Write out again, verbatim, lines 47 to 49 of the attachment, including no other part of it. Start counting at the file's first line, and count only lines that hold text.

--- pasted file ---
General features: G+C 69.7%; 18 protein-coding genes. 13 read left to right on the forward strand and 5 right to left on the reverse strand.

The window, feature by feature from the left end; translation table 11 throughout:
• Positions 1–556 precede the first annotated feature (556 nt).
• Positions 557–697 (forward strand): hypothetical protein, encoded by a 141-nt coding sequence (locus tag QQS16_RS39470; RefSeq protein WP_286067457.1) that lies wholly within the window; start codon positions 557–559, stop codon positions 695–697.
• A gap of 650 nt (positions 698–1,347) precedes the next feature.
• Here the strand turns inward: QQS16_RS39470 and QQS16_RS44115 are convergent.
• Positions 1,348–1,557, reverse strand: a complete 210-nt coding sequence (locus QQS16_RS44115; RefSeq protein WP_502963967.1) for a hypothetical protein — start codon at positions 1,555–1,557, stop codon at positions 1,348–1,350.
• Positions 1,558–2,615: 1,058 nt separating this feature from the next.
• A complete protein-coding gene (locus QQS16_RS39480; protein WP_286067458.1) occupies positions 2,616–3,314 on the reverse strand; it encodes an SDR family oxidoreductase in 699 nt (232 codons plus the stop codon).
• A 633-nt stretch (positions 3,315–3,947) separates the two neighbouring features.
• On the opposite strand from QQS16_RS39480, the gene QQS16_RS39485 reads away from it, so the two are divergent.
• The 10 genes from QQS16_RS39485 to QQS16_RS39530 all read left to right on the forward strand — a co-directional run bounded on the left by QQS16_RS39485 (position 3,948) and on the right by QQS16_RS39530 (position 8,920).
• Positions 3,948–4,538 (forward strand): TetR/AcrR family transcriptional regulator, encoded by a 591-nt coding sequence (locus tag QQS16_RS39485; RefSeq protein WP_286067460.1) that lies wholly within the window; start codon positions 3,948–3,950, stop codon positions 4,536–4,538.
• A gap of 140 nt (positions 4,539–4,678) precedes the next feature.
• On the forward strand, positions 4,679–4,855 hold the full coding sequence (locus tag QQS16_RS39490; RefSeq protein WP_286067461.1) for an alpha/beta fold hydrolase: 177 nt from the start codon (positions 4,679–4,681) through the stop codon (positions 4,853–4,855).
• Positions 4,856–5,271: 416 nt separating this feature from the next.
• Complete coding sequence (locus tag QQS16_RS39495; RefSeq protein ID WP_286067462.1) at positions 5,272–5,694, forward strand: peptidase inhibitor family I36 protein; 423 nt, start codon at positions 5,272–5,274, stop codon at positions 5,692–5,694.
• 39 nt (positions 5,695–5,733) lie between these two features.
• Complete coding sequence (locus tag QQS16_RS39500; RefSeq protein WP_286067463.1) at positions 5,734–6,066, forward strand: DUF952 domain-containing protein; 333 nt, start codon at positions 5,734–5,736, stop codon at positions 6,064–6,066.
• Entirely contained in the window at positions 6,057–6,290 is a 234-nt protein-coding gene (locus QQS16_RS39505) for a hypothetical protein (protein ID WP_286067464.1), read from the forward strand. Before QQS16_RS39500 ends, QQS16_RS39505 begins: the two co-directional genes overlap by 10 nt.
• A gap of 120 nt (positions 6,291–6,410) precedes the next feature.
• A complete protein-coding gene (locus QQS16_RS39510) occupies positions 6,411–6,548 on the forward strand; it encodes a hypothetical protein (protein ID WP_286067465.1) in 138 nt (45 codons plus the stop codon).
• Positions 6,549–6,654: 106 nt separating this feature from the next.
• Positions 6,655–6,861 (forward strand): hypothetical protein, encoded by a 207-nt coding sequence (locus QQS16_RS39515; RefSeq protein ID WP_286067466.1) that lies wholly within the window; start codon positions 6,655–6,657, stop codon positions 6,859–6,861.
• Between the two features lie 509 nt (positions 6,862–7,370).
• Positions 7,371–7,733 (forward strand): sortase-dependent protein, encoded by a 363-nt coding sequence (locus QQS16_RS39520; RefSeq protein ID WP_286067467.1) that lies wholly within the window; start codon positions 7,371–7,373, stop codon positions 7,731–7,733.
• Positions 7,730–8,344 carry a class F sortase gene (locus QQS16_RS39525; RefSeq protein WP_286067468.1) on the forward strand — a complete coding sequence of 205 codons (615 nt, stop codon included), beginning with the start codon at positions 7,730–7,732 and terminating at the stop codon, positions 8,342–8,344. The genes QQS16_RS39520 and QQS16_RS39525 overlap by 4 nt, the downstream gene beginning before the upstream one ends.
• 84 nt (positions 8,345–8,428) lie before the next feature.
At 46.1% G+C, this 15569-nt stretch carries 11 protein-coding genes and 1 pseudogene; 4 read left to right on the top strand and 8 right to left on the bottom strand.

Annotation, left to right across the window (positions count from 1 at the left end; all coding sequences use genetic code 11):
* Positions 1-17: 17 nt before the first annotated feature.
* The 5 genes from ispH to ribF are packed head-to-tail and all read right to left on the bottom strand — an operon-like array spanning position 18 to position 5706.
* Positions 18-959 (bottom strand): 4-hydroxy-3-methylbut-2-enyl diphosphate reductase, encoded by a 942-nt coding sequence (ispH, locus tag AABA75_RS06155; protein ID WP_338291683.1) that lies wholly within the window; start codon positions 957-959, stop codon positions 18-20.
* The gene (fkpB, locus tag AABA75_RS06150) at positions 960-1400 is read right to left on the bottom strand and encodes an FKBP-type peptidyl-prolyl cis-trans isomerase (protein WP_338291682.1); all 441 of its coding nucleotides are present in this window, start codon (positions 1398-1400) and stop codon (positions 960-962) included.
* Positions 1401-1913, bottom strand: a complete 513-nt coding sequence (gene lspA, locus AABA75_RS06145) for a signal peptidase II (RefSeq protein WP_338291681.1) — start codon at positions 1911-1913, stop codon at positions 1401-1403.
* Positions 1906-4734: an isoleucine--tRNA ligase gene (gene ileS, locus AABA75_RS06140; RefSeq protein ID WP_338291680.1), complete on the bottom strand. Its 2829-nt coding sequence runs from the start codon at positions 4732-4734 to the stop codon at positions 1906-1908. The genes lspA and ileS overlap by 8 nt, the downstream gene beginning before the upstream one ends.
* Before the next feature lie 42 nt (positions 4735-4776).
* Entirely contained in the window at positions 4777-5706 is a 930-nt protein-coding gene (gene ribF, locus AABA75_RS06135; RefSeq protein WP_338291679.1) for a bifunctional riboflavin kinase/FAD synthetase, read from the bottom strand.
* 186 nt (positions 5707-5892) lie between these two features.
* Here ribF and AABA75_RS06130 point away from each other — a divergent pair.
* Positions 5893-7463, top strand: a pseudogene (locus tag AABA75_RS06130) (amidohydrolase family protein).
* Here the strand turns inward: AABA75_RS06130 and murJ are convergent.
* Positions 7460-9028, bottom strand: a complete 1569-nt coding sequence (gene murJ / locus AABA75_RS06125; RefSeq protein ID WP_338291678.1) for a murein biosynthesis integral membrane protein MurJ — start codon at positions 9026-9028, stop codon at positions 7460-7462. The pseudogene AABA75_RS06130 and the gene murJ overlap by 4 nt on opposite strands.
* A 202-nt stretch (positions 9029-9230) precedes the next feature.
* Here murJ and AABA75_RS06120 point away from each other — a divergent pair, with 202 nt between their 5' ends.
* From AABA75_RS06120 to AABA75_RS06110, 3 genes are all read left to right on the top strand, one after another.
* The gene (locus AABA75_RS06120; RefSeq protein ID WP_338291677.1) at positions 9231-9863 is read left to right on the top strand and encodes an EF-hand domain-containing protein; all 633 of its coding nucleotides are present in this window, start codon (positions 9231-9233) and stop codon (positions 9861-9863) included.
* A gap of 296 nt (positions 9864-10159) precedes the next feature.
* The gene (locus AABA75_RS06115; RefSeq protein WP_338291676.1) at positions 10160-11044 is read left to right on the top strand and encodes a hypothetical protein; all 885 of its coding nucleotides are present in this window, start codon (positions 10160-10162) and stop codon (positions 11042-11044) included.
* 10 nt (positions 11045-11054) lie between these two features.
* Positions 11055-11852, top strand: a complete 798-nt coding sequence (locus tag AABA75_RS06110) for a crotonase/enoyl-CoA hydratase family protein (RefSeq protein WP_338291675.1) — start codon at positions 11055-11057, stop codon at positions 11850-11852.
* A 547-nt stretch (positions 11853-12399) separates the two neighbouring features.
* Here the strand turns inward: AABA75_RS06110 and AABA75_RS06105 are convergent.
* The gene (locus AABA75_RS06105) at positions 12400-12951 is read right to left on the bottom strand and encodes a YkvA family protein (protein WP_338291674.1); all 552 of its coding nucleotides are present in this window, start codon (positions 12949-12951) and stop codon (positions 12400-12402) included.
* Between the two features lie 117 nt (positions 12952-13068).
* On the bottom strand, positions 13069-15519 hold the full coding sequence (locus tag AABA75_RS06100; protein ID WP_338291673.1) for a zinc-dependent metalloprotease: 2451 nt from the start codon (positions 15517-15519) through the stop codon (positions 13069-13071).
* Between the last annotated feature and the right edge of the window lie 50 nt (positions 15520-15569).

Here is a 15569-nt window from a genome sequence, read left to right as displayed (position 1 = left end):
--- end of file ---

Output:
* The gene (locus AABA75_RS06120; RefSeq protein ID WP_338291677.1) at positions 9231-9863 is read left to right on the top strand and encodes an EF-hand domain-containing protein; all 633 of its coding nucleotides are present in this window, start codon (positions 9231-9233) and stop codon (positions 9861-9863) included.
* A gap of 296 nt (positions 9864-10159) precedes the next feature.
* The gene (locus AABA75_RS06115; RefSeq protein WP_338291676.1) at positions 10160-11044 is read left to right on the top strand and encodes a hypothetical protein; all 885 of its coding nucleotides are present in this window, start codon (positions 10160-10162) and stop codon (positions 11042-11044) included.